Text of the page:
by Cathy Sams, chief public affairs officer
In 2001, the University adopted a vision to become one of the nation’s top-20 public universities. That vision, along with a comprehensive set of goals and a focused academic plan, is driving Clemson to improve quality on every front — academics, research, public service and student life.
Although generally embraced by the Clemson family, the vision also has raised important questions. Is this just another bragging right? If Clemson’s quest succeeds, who benefits?
You do. If you are a student, alumnus or taxpayer; if you live and work in South Carolina, Clemson’s progress will have a direct impact on you.
Research shows that people who live in states with top-tier universities earn more money, are better educated and have a higher quality of life than people who don’t. Top-20 universities have outstanding teachers and students, prolific researchers and more resources. Students at top-tier universities are more likely to graduate on time, be admitted to the most highly regarded graduate schools and earn higher starting salaries.
Not enough? Then consider this: States with top-tier universities outperform South Carolina on virtually every economic performance indicator — employment growth, wage average, wage growth, gross state product, venture capital investment, new business establishment, business growth, patents and initial public offerings — according to a report by the Harvard Business School’s Institute for Strategy and Competitiveness.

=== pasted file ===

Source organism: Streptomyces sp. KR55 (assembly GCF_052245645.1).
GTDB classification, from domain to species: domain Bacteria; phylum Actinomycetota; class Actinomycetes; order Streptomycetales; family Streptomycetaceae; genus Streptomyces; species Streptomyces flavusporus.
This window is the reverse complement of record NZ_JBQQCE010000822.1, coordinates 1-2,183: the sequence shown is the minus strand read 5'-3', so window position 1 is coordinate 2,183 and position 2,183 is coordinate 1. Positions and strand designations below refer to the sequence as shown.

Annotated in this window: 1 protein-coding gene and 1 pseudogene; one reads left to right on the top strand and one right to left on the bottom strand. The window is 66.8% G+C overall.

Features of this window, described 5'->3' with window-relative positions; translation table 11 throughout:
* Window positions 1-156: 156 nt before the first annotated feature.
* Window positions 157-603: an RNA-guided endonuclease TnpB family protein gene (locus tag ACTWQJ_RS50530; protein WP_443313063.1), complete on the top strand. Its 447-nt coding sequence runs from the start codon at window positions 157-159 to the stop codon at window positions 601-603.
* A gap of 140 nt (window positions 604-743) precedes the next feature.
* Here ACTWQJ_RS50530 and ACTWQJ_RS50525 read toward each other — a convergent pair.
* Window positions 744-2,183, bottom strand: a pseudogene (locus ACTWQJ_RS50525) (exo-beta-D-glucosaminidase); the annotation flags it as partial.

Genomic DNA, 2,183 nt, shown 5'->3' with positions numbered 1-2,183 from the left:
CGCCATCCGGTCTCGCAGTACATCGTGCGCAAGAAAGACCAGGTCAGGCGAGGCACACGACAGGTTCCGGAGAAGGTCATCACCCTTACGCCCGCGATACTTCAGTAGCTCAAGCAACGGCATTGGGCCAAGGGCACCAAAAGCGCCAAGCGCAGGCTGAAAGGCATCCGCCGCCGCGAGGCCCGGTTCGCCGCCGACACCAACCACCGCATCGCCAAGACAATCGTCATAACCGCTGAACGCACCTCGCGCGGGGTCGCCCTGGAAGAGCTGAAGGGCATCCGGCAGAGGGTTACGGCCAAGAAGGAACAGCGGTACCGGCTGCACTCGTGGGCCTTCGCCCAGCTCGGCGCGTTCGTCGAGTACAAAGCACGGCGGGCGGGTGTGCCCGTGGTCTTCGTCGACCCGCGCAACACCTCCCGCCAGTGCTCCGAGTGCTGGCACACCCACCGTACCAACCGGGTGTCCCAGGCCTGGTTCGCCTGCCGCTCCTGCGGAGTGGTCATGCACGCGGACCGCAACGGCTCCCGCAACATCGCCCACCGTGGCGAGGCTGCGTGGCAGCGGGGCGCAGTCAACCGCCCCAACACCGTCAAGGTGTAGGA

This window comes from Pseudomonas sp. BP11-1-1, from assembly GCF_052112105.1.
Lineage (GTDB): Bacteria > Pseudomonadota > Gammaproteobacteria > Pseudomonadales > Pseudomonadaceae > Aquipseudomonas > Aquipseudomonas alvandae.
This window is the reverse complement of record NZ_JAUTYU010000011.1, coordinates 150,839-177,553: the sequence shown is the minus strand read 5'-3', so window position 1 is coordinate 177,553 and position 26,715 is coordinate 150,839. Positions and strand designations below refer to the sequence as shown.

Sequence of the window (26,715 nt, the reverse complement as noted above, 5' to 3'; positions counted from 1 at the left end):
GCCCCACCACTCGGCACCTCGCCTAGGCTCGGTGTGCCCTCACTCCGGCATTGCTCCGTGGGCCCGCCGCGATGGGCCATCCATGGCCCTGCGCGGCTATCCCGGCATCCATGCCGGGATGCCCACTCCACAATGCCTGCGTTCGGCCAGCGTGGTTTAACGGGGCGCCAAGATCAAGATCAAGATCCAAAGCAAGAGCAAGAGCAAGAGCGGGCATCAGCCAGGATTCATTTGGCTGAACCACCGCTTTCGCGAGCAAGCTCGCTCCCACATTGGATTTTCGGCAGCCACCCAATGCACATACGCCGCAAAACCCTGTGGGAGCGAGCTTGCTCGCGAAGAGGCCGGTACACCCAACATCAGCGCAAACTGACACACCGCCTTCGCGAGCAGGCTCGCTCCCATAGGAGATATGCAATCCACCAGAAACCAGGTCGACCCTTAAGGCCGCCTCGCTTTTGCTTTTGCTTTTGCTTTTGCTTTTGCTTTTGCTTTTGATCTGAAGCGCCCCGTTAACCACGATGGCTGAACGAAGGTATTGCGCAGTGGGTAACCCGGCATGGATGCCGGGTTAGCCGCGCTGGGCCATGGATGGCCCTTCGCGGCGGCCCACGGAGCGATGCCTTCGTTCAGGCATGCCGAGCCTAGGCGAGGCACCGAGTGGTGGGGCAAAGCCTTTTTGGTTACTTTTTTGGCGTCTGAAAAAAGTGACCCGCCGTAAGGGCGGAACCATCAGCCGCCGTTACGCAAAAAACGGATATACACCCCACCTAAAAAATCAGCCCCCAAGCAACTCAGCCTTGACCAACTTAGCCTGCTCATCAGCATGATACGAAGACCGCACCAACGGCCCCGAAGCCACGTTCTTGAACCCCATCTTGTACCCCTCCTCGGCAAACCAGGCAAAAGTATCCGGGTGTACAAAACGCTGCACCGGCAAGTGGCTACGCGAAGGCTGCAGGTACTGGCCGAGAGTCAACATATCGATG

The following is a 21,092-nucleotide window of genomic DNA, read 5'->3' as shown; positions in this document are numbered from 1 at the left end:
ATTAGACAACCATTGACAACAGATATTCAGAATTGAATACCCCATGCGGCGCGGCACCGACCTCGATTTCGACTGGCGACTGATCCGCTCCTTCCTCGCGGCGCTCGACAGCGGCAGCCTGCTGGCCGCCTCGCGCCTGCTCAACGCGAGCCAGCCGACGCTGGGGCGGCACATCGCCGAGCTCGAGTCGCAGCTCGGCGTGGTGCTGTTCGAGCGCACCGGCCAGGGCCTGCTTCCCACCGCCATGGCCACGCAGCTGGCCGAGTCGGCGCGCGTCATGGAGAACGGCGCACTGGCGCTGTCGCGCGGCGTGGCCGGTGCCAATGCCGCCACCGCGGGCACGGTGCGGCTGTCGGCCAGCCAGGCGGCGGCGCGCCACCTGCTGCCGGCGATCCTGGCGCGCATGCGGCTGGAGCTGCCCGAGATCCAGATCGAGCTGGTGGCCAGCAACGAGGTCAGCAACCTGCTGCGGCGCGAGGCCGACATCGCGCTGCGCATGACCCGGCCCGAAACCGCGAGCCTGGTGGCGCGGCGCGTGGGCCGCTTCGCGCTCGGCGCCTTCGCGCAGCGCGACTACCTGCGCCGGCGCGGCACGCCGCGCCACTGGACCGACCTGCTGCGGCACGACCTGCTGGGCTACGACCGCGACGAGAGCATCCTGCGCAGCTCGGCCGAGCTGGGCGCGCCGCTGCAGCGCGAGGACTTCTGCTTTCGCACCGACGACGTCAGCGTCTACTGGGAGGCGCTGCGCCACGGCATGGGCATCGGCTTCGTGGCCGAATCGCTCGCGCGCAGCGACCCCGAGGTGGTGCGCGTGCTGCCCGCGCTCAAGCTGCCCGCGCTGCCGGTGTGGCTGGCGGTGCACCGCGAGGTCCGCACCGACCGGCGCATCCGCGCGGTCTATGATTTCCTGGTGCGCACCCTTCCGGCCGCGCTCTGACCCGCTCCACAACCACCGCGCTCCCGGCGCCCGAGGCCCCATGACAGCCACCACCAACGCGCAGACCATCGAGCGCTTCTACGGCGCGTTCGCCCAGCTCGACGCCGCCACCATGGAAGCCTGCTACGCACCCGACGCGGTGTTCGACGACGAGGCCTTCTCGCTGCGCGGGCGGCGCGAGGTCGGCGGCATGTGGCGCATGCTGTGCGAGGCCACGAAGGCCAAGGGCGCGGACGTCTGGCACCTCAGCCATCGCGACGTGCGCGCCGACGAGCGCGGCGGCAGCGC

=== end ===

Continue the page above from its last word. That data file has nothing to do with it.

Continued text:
Coincidence? Not according to Harvard professor and institute director Michael Porter. His groundbreaking work on “economic clusters” identifies strong research universities as a critical component in the development of geographic concentrations of similar industries, service providers and associated agencies — geographic concentrations that can transform a state’s economy. Think “Silicon Valley.”
Does anyone except Clemson care about having a top-20 university? Apparently so. In an opinion poll conducted by Clemson sociologist James Witte, nationally known for survey expertise, nine out of 10 South Carolinians said it was important for South Carolina to have a top-tier university. They think it will improve the economy, keep the brightest students in state and enhance the state’s reputation. Further, the majority thought Clemson was the institution most likely to achieve that status.
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